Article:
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Don’t Jeopardize Your Tax Exempt Status This Election Season – Part Two

By: Bob Moreland, CPA, Manager

Note: This article is part two of a three-part series discussing issues that may jeopardize an organization’s tax exempt status. Part one provided an overall discussion of the issues. This article discusses detailed issues regarding political and lobbying activities. The series will conclude with an article addressing the consequences of private inurement and private benefit.

Given that 2012 is an election season, the IRS will be closely monitoring tax exempt organizations with respect to political and lobbying activities. For a §501(c)(3) organization, any participation in a political campaign can result in the revocation of the organization’s tax exempt status. Additionally, §501(c)(3) organizations are limited as to the amount of involvement which they may carry on activities that would influence legislation. Therefore it is important for the organization to establish guidance regarding these activities and communicate it to the board members, officers, and employees of the organization.

Because it would be unrealistic for a tax exempt organization to prohibit its board members, officers, and employees from participating in political activity, here are a list of do’s and don’ts that can help to insulate the tax exempt entity while allowing individuals connected with the organization an opportunity to support their candidate.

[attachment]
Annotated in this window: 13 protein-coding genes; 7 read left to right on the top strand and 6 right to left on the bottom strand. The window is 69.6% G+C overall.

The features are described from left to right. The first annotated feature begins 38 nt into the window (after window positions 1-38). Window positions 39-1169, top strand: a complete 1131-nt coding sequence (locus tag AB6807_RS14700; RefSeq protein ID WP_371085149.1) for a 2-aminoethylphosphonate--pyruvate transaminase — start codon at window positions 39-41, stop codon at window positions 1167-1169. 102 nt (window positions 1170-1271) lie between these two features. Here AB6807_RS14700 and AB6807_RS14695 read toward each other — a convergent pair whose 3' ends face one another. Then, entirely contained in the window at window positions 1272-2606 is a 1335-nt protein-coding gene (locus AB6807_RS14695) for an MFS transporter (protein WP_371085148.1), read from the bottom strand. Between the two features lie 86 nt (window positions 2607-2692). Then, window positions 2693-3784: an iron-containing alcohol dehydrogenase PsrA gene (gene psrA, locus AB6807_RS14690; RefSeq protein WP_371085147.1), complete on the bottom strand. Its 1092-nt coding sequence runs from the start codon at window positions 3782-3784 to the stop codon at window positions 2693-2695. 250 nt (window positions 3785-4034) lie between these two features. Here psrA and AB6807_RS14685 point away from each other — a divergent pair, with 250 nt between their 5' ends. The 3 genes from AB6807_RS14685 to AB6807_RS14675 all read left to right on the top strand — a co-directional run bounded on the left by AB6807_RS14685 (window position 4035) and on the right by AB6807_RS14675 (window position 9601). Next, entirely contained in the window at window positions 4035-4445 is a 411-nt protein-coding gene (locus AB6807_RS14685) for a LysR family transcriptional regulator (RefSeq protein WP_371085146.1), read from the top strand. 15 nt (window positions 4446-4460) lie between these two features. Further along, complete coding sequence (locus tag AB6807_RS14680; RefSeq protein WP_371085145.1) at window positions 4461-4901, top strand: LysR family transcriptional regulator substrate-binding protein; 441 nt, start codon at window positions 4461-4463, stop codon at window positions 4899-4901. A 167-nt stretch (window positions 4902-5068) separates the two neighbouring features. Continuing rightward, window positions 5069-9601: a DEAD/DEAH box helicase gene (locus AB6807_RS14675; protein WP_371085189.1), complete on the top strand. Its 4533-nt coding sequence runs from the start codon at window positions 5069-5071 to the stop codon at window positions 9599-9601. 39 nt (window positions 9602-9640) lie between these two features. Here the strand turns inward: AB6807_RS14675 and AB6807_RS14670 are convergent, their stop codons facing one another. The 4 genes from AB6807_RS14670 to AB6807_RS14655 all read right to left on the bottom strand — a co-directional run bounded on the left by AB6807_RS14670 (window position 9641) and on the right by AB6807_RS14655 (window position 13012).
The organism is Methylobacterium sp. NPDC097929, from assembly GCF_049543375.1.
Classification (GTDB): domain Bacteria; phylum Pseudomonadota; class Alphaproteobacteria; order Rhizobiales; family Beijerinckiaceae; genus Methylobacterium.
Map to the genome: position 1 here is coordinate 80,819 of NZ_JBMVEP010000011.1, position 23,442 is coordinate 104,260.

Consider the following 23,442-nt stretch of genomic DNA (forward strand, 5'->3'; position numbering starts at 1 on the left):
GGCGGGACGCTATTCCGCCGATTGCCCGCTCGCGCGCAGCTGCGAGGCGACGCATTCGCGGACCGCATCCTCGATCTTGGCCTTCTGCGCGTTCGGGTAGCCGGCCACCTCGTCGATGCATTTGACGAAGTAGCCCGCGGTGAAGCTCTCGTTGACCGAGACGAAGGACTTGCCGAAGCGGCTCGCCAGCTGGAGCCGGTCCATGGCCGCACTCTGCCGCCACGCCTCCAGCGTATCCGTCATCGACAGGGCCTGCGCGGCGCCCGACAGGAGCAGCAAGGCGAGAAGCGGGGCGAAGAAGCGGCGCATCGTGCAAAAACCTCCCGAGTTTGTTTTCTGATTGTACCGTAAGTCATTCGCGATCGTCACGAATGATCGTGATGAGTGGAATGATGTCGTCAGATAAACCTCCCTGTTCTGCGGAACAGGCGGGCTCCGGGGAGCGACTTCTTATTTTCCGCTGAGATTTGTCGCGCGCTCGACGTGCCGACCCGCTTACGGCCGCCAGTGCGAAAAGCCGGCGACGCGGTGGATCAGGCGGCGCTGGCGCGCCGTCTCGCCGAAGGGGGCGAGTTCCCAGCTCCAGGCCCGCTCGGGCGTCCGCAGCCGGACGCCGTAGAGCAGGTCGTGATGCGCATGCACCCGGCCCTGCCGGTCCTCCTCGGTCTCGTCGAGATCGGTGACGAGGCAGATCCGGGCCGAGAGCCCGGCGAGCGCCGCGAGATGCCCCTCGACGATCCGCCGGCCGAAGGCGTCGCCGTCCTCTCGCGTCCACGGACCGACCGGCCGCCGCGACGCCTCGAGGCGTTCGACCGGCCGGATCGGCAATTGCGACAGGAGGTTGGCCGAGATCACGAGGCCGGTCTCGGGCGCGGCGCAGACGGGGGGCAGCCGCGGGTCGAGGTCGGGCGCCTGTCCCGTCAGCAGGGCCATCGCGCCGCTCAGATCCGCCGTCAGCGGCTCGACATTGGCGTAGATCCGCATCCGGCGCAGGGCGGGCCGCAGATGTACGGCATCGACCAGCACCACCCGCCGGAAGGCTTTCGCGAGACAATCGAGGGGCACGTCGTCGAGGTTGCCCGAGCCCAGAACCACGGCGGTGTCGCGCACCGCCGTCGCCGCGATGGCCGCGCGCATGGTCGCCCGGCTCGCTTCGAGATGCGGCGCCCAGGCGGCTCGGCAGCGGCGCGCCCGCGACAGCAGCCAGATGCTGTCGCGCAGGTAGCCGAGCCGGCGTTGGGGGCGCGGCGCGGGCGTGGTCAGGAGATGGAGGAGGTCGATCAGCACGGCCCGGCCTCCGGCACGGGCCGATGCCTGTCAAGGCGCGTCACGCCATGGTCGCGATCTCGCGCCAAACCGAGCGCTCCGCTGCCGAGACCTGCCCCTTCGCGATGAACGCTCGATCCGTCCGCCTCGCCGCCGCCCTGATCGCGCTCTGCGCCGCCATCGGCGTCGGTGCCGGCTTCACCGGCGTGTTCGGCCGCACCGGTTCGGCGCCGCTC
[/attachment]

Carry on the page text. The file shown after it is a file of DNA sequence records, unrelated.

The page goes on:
Acceptable Political Activities:

  • An individual may use personal funds to contribute to a candidate’s campaign fund, a political action committee (PAC) or political party.
  • An individual may personally contact people soliciting support for or opposition to a candidate or contributions to a candidate, so long as the facilities or equipment of the organization are not used.
  • An individual may serve on a candidate’s campaign committee and allow their name to be listed on the campaign letterhead or otherwise used by the candidate to indicate the individual is a support of the candidate.
  • An individual may write letters to the editor or other editorial articles supporting or opposing a candidate for publication in newspapers or publications not sponsored by the organization, if the letters or articles make it clear the individual is acting individually and not expressing opinions of the organization.
  • An individual may send a written communication to employees encouraging them to support, oppose or contribute to a candidate. The communication should be on personal stationery, with none of the costs borne by the organization. It should also clearly stat that the individual is acting personally, and not on behalf of the organization. Furthermore, the individual may not use the organization’s mailing list for this type of communication.
  • An individual may send a letter supporting or opposing a candidate and soliciting contributions on personal stationery, with mailing and printing costs paid for by the individual.
  • An individual may host a fundraiser or reception for a candidate at his/her home or at a location which is not owned by the organization if it is paid for by the candidate’s committee or by the individual personally.
  • An individual’s title may be used for identification purposes in any personal or campaign communication supporting, opposing or soliciting contributions to a candidate if it is clear and unambiguous in the communication that the individual is not acting on behalf of the organization.